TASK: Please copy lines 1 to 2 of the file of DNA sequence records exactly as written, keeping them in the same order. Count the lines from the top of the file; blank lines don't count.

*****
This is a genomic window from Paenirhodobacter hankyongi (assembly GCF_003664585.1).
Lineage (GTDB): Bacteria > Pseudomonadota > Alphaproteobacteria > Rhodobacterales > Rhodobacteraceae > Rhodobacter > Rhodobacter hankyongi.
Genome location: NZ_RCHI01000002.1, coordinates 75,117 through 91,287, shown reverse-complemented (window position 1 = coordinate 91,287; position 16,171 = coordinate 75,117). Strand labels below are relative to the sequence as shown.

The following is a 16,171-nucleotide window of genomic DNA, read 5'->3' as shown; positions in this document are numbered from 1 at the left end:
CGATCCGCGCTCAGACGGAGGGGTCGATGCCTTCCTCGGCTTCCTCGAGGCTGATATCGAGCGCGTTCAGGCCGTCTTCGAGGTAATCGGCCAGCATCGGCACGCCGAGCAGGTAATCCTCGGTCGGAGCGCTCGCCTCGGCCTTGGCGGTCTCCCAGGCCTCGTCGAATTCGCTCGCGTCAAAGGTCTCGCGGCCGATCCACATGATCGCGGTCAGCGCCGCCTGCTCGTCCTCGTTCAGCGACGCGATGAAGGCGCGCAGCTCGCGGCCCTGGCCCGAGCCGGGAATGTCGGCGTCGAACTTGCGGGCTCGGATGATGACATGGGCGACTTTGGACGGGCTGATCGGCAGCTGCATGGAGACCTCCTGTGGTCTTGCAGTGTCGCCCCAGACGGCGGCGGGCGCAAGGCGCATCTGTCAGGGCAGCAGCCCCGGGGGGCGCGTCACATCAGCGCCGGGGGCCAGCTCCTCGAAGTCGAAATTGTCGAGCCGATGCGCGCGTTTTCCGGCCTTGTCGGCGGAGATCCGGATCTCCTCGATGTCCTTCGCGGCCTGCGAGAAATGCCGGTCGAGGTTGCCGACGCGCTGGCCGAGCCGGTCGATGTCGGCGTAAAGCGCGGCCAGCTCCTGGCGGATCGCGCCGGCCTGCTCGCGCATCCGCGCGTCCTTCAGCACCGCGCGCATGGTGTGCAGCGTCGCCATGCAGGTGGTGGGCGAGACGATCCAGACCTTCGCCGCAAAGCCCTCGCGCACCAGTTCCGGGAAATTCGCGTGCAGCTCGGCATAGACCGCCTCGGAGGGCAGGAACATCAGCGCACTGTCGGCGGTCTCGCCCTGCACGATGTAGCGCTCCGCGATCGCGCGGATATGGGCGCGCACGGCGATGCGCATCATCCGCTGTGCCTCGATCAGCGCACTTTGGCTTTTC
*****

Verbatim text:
This is a genomic window from Paenirhodobacter hankyongi (assembly GCF_003664585.1).
Lineage (GTDB): Bacteria > Pseudomonadota > Alphaproteobacteria > Rhodobacterales > Rhodobacteraceae > Rhodobacter > Rhodobacter hankyongi.